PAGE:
Wong Kar-wai’s Hong Kong films ranked
It may have cleaned up at the 33rd Hong Kong Film Awards – its 12 victories is a record – but The Grandmaster is Wong’s most disappointing local effort. A martial arts epic starring Tony Leung Chiu-wai and Zhang Ziyi, the film took nearly 10 years to arrive, from initial conception to release in 2013, and the film, unfortunately, suffers from Wong’s trademark confused plotting and ad-hoc scriptwriting – witness Razor’s (Chang Chen) perplexing sudden introduction and departure. Wong attempts to untether the martial arts genre from its conventions, similar to how he liberated wuxia from its clichés in Ashes of Time, but the result is much less successful here. The action is pedestrian, neither as bone-crunching as the likes of The Raid or Ong-Bak or as fantastic as Once Upon a Time in China. And in the film’s simultaneously sparse and excessive plotting, Wong only serves to heighten the tired mystification of martial arts rather than reduce it.
A meandering tale of isolated Hongkongers yearning for some form of connection, Days of Being Wild is a love it or hate it film. And despite being voted the greatest Hong Kong film ever made by the Hong Kong Film Critics Society in a 2010 poll, we’re in the latter camp. Yes, the cast is excellent – who else but Wong Kar-wai ever got Leslie Cheung, Andy Lau, Maggie Cheung, Carina Lau and Jacky Cheung all together? Yes, it’s touching to see Leslie Cheung play such a lonely soul. Yes, the camera and soundtrack sashay seductively. But the film is also home to some of Wong’s worst excesses – the pointless inclusion of Tony Leung Chiu-wai’s character in the closing credits is perhaps the most obvious example of all of Wong’s profligate filming. Moreover, while Leslie Cheung remains an idol, the film asks the near impossible in wanting us to sympathise with his Yuddy, a thorough scoundrel. Days may be much lauded now, but it was a commercial failure on release and we can’t help but feel the initial reception was the more deserving.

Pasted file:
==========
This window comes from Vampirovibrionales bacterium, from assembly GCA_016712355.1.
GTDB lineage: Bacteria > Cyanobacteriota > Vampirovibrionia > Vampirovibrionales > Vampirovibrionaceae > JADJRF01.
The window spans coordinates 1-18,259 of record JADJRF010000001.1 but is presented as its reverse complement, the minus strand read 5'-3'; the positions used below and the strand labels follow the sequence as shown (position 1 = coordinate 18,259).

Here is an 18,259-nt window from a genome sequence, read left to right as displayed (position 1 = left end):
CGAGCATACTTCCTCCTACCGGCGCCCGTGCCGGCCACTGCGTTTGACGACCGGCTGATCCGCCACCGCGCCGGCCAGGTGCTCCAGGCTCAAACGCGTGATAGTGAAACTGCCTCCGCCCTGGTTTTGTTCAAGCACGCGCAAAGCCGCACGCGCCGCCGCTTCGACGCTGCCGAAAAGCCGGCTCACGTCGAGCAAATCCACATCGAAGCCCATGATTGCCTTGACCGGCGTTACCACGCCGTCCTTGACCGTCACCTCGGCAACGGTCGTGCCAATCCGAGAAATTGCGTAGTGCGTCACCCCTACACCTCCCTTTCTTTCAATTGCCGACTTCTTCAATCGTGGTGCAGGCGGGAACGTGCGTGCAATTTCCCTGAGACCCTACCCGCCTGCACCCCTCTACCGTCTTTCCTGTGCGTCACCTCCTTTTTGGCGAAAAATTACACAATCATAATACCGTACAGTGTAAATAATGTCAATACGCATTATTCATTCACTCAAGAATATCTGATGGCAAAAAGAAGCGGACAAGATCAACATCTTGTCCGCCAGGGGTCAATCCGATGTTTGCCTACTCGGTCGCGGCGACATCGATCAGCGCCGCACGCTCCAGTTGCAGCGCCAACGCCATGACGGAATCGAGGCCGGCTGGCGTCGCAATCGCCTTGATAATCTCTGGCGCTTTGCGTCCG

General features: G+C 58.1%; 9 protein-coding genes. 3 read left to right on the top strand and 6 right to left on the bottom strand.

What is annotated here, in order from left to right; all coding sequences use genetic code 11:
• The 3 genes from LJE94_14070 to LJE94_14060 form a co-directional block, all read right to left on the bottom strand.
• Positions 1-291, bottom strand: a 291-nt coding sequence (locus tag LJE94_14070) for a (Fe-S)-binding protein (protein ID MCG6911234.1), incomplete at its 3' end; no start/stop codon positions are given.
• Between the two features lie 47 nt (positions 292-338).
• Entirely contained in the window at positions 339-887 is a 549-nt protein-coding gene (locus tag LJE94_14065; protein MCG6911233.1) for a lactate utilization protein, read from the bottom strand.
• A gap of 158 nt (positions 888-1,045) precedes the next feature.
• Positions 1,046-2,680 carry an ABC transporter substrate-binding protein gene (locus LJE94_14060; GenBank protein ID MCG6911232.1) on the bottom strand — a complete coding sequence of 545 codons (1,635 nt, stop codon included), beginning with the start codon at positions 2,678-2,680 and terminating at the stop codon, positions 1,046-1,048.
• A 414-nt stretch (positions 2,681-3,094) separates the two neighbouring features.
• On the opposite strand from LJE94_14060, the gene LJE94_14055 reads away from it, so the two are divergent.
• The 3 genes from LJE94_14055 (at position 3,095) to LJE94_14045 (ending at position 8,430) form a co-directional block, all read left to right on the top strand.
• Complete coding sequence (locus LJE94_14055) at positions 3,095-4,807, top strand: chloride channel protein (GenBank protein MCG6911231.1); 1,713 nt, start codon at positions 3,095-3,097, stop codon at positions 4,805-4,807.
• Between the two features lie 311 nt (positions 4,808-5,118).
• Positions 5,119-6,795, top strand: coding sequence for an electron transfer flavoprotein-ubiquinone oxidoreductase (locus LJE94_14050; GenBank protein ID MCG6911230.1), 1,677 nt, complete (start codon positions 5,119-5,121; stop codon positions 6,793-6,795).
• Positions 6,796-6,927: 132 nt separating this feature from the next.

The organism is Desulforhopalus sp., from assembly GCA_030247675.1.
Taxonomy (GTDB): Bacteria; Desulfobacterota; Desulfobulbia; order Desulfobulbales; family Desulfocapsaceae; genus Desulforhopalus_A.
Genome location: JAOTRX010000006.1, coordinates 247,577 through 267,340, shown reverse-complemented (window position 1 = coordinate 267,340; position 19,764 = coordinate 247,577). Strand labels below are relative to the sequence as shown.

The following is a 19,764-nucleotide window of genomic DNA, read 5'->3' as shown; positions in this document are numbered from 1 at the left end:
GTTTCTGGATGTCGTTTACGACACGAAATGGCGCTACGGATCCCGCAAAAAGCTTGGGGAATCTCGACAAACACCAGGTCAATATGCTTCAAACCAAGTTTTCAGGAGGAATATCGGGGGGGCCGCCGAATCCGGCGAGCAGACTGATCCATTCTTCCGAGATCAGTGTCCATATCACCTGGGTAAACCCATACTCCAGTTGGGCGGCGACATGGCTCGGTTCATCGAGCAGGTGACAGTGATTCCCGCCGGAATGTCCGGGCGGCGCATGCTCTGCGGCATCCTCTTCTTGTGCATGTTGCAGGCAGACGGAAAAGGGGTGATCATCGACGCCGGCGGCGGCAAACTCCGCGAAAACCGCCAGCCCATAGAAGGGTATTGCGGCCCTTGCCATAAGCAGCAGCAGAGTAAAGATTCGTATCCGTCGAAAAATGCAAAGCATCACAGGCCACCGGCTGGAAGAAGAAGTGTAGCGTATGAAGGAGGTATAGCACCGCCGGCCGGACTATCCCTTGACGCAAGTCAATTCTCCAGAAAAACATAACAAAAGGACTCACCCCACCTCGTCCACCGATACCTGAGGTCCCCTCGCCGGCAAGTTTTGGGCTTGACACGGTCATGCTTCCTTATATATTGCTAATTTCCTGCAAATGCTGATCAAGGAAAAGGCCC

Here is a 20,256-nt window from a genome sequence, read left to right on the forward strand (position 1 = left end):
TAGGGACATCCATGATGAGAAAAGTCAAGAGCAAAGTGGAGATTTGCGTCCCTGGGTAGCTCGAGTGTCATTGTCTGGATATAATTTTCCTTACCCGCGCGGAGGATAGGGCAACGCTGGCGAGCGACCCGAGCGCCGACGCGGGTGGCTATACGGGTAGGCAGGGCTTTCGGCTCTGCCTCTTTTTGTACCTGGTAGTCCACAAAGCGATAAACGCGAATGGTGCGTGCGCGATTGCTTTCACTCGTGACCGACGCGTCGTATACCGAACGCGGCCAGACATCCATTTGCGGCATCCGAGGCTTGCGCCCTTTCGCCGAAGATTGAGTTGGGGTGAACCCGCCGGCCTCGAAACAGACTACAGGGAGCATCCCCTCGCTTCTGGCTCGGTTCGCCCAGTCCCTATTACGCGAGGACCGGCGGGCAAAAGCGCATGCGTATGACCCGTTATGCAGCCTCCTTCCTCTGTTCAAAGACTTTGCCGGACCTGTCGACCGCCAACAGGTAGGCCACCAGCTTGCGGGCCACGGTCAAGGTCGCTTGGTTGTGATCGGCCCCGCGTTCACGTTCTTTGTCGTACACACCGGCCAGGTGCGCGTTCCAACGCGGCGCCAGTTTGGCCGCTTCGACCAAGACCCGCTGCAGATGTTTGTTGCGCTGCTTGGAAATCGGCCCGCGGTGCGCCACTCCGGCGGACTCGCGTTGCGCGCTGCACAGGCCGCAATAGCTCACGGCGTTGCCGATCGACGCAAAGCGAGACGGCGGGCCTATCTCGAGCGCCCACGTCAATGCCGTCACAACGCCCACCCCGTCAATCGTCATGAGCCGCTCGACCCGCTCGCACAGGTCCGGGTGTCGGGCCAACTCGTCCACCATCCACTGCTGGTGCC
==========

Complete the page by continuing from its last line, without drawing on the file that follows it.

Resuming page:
Wong’s 1988 directorial debut was a critical and commercial success that would enable him to go on to make the star-studded Days of Being Wild. The film is, for the most part, unashamedly mainstream, at least for Wong Kar-wai. It being a triad movie – a genre revived by John Woo’s 1986 hit A Better Tomorrow – allows for a certain amount of action, and stars Andy Lau and Maggie Cheung already had a number of successful films to their names. Even more crowd-pleasing, the film’s romantic highpoint is soundtracked by Sandy Lam’s Cantonese cover of Take My Breath Away. It may be less groundbreaking than Wong’s other work but this was an accomplished debut.